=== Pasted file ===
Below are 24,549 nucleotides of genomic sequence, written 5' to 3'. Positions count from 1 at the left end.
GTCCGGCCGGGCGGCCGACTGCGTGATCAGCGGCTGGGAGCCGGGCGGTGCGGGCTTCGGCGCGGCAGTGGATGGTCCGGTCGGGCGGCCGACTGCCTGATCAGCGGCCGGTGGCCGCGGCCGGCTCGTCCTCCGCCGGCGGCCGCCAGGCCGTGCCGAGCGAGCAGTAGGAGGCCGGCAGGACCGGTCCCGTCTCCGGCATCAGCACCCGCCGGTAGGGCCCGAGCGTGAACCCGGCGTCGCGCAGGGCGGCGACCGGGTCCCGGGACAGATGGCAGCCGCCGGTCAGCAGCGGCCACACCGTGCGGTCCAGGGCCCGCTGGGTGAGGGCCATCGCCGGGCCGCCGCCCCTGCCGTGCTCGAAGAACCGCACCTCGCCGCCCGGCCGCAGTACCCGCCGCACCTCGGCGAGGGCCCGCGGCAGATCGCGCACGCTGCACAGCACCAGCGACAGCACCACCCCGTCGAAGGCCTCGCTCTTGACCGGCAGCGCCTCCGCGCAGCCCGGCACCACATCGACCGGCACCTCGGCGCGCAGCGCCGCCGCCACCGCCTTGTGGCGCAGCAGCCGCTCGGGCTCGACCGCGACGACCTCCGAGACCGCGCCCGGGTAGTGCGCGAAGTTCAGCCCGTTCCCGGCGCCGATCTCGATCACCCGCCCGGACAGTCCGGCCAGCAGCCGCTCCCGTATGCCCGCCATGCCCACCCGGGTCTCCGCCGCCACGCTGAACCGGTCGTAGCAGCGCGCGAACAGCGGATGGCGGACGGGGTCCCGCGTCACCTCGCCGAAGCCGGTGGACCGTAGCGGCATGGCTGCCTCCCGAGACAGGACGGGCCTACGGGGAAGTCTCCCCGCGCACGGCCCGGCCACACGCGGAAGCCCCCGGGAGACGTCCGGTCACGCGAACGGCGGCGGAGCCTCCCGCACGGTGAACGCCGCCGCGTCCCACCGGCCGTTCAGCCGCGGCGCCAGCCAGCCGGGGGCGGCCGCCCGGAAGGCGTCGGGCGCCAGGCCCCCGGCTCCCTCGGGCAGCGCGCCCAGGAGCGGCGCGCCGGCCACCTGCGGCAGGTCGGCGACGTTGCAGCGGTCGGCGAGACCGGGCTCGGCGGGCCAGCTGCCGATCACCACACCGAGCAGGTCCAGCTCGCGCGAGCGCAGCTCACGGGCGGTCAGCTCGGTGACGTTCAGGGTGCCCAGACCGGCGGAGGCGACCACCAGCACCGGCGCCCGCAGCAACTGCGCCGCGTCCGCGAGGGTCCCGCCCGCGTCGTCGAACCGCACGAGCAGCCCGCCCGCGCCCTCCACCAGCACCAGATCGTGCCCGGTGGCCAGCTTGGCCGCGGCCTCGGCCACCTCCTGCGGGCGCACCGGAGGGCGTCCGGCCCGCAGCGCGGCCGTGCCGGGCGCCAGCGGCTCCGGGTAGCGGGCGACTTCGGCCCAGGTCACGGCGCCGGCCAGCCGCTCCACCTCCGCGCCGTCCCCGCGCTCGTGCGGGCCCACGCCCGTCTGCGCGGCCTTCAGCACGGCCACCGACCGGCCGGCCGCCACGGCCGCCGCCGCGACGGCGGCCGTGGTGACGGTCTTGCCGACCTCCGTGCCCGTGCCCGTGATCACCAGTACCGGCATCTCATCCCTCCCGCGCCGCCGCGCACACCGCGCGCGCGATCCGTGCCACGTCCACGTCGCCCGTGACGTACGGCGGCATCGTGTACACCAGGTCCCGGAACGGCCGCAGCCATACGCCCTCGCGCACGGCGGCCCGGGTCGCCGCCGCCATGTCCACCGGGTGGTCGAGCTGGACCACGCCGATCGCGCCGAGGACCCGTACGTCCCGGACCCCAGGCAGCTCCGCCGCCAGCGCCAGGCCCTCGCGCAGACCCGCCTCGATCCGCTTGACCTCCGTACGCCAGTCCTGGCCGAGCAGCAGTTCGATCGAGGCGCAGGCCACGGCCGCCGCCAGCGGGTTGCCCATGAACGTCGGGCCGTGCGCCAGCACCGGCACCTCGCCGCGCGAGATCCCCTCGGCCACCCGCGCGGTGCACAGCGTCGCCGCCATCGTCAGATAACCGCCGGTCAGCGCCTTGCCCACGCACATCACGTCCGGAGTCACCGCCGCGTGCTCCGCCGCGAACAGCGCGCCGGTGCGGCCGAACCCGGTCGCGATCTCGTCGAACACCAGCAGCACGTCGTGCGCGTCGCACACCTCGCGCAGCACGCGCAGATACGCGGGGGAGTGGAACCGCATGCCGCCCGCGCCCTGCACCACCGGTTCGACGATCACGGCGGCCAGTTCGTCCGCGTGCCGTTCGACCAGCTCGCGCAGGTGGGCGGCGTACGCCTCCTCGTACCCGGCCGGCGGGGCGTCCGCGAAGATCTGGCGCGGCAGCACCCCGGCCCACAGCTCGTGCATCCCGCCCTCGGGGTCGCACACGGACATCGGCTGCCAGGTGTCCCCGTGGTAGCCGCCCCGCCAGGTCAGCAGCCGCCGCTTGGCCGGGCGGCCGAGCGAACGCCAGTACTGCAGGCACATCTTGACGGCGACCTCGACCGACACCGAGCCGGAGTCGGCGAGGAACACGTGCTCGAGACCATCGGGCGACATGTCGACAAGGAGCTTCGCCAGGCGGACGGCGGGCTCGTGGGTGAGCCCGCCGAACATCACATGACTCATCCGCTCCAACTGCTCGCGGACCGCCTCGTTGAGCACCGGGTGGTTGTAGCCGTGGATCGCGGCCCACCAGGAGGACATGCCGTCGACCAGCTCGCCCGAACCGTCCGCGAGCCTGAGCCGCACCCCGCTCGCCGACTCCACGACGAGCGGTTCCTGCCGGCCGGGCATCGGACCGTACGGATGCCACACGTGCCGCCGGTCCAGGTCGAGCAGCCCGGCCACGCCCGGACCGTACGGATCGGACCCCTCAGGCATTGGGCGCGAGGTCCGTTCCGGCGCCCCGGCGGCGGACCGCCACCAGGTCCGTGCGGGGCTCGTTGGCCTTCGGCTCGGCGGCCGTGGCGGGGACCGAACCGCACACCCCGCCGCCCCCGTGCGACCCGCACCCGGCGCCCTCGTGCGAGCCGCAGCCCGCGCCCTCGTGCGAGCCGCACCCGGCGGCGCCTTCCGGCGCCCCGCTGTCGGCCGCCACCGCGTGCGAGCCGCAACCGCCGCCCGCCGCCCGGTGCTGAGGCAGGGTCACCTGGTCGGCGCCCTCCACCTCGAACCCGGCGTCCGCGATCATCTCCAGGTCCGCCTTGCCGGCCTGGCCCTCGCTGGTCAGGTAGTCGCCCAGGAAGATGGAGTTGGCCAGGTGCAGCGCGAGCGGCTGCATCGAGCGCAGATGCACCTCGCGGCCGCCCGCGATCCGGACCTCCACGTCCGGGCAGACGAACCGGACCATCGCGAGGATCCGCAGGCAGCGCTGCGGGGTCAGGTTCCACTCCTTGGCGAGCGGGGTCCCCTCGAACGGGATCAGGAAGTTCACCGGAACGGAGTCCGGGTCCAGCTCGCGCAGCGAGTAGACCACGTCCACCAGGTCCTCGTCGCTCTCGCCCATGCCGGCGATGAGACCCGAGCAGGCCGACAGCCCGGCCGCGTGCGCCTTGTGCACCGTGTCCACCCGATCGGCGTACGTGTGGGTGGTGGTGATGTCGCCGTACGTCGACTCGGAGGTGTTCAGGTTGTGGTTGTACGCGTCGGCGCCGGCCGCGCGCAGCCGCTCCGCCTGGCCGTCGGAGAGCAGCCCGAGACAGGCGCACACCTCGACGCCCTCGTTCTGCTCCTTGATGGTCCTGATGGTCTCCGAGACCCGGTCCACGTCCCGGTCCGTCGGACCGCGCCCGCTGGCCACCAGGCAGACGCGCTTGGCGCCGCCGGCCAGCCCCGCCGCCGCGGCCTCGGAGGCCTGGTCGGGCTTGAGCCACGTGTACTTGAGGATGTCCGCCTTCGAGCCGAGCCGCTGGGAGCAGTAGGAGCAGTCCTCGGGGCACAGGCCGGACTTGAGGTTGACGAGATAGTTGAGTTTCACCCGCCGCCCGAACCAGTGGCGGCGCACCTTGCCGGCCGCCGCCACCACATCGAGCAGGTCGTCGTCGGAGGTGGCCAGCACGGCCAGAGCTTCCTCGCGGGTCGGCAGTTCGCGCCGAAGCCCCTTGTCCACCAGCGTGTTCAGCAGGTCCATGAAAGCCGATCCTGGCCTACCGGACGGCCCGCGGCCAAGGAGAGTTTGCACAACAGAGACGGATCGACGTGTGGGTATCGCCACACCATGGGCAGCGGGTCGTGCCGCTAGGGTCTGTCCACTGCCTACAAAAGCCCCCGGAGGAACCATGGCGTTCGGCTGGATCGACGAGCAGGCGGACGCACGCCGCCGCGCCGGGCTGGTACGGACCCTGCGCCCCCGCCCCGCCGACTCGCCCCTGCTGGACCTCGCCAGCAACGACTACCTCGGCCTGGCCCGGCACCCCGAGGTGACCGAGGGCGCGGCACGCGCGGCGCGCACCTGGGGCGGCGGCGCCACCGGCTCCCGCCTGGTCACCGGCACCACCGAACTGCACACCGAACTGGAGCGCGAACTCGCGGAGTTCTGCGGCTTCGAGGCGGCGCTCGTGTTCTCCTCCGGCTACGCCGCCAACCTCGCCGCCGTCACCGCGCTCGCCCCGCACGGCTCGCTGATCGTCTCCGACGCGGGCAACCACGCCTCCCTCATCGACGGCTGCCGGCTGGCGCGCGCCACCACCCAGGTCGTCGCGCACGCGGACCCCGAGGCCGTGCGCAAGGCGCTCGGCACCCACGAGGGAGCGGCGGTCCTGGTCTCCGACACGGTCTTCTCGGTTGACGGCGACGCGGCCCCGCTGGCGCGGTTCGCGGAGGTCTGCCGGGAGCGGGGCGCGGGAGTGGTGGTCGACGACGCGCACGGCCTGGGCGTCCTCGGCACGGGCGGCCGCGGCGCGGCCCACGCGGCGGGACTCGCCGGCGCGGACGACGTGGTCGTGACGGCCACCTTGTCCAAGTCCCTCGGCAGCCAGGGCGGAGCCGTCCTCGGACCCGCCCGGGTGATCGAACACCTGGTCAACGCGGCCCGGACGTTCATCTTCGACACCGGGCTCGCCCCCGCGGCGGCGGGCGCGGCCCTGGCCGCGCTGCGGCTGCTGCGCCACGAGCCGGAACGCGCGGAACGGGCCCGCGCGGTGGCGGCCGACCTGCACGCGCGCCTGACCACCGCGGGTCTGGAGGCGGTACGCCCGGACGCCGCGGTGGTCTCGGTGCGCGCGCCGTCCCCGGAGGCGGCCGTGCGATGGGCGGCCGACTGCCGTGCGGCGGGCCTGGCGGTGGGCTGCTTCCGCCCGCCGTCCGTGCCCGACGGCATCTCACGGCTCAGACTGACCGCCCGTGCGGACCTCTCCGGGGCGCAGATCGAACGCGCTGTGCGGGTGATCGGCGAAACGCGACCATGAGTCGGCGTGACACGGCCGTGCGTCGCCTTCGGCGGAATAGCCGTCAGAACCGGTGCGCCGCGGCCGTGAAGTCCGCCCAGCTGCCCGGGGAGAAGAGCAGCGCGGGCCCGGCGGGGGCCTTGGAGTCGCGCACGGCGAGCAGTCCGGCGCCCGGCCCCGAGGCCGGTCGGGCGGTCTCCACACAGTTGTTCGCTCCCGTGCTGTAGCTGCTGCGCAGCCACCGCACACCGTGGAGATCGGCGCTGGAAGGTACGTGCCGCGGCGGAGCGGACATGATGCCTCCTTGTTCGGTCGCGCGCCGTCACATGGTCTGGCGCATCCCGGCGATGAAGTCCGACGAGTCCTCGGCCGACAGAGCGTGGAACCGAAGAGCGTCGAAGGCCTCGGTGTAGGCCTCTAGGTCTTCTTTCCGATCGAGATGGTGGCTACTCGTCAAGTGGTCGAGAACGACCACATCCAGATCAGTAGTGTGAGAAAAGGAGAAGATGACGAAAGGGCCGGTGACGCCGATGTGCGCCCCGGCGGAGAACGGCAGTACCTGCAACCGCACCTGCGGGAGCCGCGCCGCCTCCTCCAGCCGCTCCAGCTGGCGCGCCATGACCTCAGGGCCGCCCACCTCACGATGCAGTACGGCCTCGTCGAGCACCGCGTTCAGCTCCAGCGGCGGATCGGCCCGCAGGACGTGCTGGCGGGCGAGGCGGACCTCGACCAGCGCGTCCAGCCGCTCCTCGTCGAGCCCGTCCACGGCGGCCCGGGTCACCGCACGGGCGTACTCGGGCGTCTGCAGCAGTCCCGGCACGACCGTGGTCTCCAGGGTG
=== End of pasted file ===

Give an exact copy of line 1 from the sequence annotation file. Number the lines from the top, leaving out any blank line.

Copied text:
Below are 24,549 nucleotides of genomic sequence, written 5' to 3'. Positions count from 1 at the left end.